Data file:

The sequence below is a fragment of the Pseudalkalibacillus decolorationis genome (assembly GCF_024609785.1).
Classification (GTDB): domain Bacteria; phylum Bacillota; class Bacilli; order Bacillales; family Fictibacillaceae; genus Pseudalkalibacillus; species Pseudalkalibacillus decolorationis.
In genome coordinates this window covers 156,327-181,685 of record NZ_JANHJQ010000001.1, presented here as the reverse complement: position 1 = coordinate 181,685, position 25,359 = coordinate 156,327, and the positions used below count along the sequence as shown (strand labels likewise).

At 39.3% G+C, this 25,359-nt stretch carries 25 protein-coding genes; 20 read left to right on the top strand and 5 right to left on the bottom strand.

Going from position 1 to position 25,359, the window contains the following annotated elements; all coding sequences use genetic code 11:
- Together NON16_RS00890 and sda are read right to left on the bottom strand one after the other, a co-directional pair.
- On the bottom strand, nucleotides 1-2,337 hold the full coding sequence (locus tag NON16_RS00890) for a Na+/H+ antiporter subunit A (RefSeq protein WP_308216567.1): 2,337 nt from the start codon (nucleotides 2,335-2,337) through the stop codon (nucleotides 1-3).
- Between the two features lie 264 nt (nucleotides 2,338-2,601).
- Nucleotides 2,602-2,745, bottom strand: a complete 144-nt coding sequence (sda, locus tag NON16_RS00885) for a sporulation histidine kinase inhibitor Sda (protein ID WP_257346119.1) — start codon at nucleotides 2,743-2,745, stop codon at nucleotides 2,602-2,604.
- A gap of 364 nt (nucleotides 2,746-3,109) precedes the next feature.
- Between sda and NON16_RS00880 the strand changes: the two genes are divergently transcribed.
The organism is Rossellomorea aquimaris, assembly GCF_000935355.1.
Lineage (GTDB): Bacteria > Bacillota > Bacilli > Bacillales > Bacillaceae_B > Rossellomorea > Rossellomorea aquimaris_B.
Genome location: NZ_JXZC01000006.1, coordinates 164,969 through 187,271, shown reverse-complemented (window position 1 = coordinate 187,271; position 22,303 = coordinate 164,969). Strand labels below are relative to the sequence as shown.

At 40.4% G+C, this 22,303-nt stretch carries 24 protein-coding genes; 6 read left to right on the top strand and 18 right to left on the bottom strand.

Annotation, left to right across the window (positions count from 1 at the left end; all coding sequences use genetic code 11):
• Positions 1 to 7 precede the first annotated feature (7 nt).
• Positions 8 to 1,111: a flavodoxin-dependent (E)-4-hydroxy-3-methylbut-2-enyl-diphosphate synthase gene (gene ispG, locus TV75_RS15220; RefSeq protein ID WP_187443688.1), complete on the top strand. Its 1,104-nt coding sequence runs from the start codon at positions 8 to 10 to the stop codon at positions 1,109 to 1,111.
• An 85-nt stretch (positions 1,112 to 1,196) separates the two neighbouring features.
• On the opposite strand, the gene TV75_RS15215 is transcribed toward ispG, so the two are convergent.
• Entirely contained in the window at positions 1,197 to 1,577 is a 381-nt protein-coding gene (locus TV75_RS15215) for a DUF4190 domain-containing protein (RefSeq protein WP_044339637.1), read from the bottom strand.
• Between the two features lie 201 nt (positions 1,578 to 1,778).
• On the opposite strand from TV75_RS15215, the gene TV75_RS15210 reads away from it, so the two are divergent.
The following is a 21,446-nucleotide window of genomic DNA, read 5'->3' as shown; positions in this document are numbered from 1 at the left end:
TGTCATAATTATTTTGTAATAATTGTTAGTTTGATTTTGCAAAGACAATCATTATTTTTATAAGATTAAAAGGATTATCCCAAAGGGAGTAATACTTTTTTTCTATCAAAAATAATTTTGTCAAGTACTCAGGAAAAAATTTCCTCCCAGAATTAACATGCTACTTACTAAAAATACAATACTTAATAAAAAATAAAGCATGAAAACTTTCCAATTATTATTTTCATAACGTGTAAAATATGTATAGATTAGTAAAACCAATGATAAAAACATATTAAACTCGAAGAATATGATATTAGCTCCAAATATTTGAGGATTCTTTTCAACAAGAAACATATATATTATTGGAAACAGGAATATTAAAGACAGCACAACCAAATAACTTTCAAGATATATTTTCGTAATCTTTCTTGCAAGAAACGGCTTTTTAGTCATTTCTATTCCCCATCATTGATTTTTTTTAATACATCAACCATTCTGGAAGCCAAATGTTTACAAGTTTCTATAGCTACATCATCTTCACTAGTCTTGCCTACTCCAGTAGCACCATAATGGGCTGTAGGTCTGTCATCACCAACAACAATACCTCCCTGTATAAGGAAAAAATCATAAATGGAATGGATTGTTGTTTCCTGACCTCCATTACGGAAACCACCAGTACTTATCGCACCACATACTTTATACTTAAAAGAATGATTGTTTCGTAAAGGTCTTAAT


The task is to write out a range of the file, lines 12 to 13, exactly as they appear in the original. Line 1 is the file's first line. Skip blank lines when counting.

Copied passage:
The organism is Rossellomorea aquimaris, assembly GCF_000935355.1.
Lineage (GTDB): Bacteria > Bacillota > Bacilli > Bacillales > Bacillaceae_B > Rossellomorea > Rossellomorea aquimaris_B.